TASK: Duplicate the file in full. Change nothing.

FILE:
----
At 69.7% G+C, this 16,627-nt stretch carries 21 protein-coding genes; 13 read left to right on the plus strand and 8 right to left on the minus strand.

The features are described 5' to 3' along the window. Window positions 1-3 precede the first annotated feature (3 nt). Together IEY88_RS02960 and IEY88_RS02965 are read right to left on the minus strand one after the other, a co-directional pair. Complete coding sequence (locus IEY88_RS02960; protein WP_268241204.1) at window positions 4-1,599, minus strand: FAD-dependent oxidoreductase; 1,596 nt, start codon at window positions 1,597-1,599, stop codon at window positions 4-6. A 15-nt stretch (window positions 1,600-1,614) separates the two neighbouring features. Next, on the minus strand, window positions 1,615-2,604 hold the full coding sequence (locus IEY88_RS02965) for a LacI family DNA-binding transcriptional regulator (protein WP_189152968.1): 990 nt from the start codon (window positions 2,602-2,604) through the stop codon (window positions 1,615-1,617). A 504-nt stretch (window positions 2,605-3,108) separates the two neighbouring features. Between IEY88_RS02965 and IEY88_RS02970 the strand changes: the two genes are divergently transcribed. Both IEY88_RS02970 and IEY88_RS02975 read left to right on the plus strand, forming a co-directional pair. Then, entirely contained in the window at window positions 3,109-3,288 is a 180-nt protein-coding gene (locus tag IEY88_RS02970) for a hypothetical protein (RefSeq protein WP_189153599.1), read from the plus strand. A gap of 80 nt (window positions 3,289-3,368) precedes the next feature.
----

At 69.7% G+C, this 16,627-nt stretch carries 21 protein-coding genes; 13 read left to right on the plus strand and 8 right to left on the minus strand.

The features are described 5' to 3' along the window. Window positions 1-3 precede the first annotated feature (3 nt). Together IEY88_RS02960 and IEY88_RS02965 are read right to left on the minus strand one after the other, a co-directional pair. Complete coding sequence (locus IEY88_RS02960; protein WP_268241204.1) at window positions 4-1,599, minus strand: FAD-dependent oxidoreductase; 1,596 nt, start codon at window positions 1,597-1,599, stop codon at window positions 4-6. A 15-nt stretch (window positions 1,600-1,614) separates the two neighbouring features. Next, on the minus strand, window positions 1,615-2,604 hold the full coding sequence (locus IEY88_RS02965) for a LacI family DNA-binding transcriptional regulator (protein WP_189152968.1): 990 nt from the start codon (window positions 2,602-2,604) through the stop codon (window positions 1,615-1,617). A 504-nt stretch (window positions 2,605-3,108) separates the two neighbouring features. Between IEY88_RS02965 and IEY88_RS02970 the strand changes: the two genes are divergently transcribed. Both IEY88_RS02970 and IEY88_RS02975 read left to right on the plus strand, forming a co-directional pair. Then, entirely contained in the window at window positions 3,109-3,288 is a 180-nt protein-coding gene (locus tag IEY88_RS02970) for a hypothetical protein (RefSeq protein WP_189153599.1), read from the plus strand. A gap of 80 nt (window positions 3,289-3,368) precedes the next feature.